Relaymedia

Metals in Your Mouth

( [email protected] ) Oct 14, 2004 12:19 PM EDT

Starting in 1999, for any of my patients who weren’t achieving relief of their symptoms using my dietary program, I would recommend a DMPS Challenge Test—in which DMPS was injected into the patient, followed by a urine test. DMPS is a sulfur compound that binds metals into very stable and non-toxic molecules that can be excreted primarily by the kidneys within 12 hours. While a regular urine test would seldom show any metals, the urine test taken after the DMPS injection often showed large quantities of metal, invariably mercury.

Mercury: The Malevolent Metal

Occasionally, mercury wouldn’t show after the first DMPS Challenge, but if it was repeated several times, mercury would begin to be excreted into the urine. It didn’t take long to come to the conclusion that virtually the whole population was carrying an excess load of mercury hidden away in their bodies, as outlined in my book, Eating Alive II, published in 2002.

Since 2002, hundreds more of my patients have reversed their supposedly “irreversible” diseases by removing metals from their systems, usually after failure of conventional treatment. Recently there has been a spate of articles in the media about mercury in fish as a potential source of mercury in the human system. Has science finally found the source of this mercury that my patients have struggled to remove from their bodies in order to become healthy? I don’t think so.


Filling in the blanks

In 1984, Danish dentist Henrik Lichtenberg had 220 patients fill out a questionnaire that listed 32 symptoms and complaints. One hundred and twenty of these patients then had their mercury-amalgam fillings (and sometimes other metals) replaced with white composite fillings. The 120 patients consisted of 97 women and 23 men, aged 25 to 72, with an average age of 48. The number of complaints per patient ranged from one to twenty eight, with an average of ten symptoms.


One year later, the questionnaire was revisited with all of the patients in the study; the 120 who had the dental work done, as well as the 100 controls. Since the removal of metal fillings, of the original ten complaints, an average of four symptoms was eliminated, five were reduced and one remained. No symptoms got worse.


The breakdown of improved symptoms is as follows:

• 100% reversal of metallic taste; tender teeth; and loss of appetite.

• 90% reversal of depression; diarrhea and constipation; face and jaw tension; mouth sores; bleeding gums; stomach cramps; muscle tremor; chest pains; fear; irritability; and bad breath.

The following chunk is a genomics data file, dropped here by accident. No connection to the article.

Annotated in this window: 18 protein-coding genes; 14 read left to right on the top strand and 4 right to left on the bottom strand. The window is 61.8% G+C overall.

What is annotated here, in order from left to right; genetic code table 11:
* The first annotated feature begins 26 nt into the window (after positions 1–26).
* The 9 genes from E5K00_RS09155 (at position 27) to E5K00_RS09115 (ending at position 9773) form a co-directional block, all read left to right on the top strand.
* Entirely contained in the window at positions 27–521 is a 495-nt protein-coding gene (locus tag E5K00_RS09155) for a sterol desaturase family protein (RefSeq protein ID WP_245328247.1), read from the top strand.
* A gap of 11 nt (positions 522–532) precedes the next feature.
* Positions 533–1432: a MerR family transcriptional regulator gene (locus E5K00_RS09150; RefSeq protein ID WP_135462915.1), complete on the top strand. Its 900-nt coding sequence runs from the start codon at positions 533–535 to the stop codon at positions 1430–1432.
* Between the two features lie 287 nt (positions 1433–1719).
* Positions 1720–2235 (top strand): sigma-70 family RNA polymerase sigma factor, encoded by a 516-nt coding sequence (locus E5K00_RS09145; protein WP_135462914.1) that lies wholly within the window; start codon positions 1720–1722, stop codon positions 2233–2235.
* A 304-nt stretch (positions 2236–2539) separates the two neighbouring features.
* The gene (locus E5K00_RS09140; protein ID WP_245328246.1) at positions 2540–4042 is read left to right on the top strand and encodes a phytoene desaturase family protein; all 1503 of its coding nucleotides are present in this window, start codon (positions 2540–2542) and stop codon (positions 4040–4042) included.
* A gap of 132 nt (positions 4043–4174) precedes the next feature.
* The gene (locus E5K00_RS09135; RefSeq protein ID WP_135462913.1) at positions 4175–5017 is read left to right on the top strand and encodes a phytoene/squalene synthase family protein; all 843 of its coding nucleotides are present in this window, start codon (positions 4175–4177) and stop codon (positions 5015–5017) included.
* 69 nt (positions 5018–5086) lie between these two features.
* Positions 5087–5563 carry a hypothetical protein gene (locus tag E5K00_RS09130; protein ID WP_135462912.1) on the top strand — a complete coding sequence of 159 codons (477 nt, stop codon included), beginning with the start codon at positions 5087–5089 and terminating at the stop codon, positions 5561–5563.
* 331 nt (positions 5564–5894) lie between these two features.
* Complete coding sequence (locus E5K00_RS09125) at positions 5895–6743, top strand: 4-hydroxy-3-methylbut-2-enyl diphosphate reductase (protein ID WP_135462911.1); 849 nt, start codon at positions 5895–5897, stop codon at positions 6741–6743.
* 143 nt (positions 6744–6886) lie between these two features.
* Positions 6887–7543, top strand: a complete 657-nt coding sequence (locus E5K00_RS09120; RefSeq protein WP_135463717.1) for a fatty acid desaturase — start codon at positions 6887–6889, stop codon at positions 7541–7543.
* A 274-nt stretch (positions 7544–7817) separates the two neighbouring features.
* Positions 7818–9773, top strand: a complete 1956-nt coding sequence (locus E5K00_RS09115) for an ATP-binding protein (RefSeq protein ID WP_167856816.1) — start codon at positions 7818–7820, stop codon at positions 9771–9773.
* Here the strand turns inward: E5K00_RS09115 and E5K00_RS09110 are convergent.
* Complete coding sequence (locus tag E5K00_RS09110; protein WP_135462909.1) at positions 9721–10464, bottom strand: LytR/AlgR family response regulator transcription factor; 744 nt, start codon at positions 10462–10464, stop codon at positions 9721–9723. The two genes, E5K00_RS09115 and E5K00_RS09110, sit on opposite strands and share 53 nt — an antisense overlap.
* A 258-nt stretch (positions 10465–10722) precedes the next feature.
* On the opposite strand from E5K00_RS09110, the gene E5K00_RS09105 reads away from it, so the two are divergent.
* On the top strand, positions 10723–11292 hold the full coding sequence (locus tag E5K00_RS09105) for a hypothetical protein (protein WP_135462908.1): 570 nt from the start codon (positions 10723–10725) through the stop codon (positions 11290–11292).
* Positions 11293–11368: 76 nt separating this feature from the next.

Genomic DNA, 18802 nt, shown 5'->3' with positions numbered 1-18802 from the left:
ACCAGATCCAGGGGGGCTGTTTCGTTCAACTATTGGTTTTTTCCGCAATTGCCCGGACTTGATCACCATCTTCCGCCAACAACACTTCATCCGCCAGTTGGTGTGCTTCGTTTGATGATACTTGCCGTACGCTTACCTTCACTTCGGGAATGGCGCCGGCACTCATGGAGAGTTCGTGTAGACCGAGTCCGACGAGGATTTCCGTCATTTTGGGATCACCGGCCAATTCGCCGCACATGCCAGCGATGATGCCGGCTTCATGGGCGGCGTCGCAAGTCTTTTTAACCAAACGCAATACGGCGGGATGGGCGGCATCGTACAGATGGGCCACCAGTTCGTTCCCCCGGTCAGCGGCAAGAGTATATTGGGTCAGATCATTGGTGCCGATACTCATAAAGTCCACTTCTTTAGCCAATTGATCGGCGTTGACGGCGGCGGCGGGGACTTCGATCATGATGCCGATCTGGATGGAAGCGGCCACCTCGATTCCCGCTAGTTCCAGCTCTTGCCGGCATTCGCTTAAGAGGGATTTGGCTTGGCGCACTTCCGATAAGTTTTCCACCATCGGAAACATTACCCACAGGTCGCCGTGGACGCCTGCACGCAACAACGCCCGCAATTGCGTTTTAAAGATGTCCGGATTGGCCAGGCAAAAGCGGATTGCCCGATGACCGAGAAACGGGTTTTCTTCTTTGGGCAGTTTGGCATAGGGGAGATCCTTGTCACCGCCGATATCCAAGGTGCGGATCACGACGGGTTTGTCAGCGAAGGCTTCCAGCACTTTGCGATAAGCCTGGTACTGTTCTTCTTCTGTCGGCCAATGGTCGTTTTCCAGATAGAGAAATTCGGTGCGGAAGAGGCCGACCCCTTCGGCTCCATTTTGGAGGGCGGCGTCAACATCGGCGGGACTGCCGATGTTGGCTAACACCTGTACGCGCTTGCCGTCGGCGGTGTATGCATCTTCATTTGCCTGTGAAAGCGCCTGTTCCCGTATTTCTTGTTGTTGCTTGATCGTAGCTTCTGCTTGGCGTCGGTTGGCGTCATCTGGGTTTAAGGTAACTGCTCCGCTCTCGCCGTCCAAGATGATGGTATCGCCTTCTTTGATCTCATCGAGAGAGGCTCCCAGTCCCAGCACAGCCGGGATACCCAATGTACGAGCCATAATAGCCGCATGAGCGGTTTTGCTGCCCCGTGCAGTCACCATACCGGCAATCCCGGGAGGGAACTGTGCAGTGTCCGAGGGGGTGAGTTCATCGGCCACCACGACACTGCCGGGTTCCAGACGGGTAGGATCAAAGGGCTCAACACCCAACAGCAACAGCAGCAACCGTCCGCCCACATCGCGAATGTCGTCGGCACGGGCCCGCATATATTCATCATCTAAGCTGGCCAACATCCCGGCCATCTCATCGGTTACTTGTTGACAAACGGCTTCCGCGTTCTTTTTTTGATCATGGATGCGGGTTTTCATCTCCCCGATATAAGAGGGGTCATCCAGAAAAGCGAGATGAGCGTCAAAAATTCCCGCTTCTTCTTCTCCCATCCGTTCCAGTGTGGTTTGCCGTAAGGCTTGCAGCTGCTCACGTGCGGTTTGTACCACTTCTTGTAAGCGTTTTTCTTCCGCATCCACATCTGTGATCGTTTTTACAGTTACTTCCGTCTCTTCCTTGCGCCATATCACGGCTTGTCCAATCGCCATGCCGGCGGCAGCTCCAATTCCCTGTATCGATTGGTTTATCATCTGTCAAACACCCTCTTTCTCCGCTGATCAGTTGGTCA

• 80% reversal of allergies; watery eyes; sore throat; diverticulosis; headache; fatigue; lack of concentration; insomnia; dizziness; sciatica; joint pains; and cold extremities.

• 70% reversal of skin problems; bloating; intestinal cramps; muscles tire easily; leg cramps; and rapid heart beat.

The reversal of symptoms reported by Dr Lichtenberg matches what I see in my practice, though improvement typically occurs after a period of oral chelation of metals, rather than just removal of fillings. Dr Lichtenberg’s study does show conclusively that after removing dental mercury and other metals, patients exhibit remarkable improvements in symptoms that conventional medicine still considers “mysterious” or “irreversible.” While the dental profession maintains that there is insufficient evidence that mercury-amalgams contribute to health problems, Dr Lichtenberg’s results have been duplicated in other studies listed at the end of his article, and it is only politics that keeps mercury and other metals used in dentistry today.


More dangers

A further note is that these same symptom improvements are seen with oral chelation of children who never had mercury fillings, though their faster results indicate that their quantity of mercury is likely much lower. Swedish and German autopsy studies have shown that by several weeks after conception, fetuses are accumulating mercury from their mothers’ amalgam fillings.


Children who have been vaccinated have also been exposed to mercury. Thimerosal is a mercury compound that has been used as a preservative in vaccines and other medications since 1930. While Thimerosal use has been reduced in children’s vaccines in some areas since 2001, it continues to be used in children’s vaccines in Great Britain and in many products such as nasal mist, as well as immunoglobulin and some adult’s vaccines. The mercury in vaccines is often replaced with aluminum or titanium dioxide, which are also heavy metals of questionable safety.


So the next time you hear that fish is being blamed as the source of dangerous heavy metals, ask yourself if this is based on solid clinical evidence or if it’s a smokescreen that covers the real source. While some fish does indeed carry high levels of mercury, wild salmon and albacore tuna are relatively short-lived fish that don’t typically contain high levels. More likely sources of mercury are dental work and the hepatitis B and flu shots.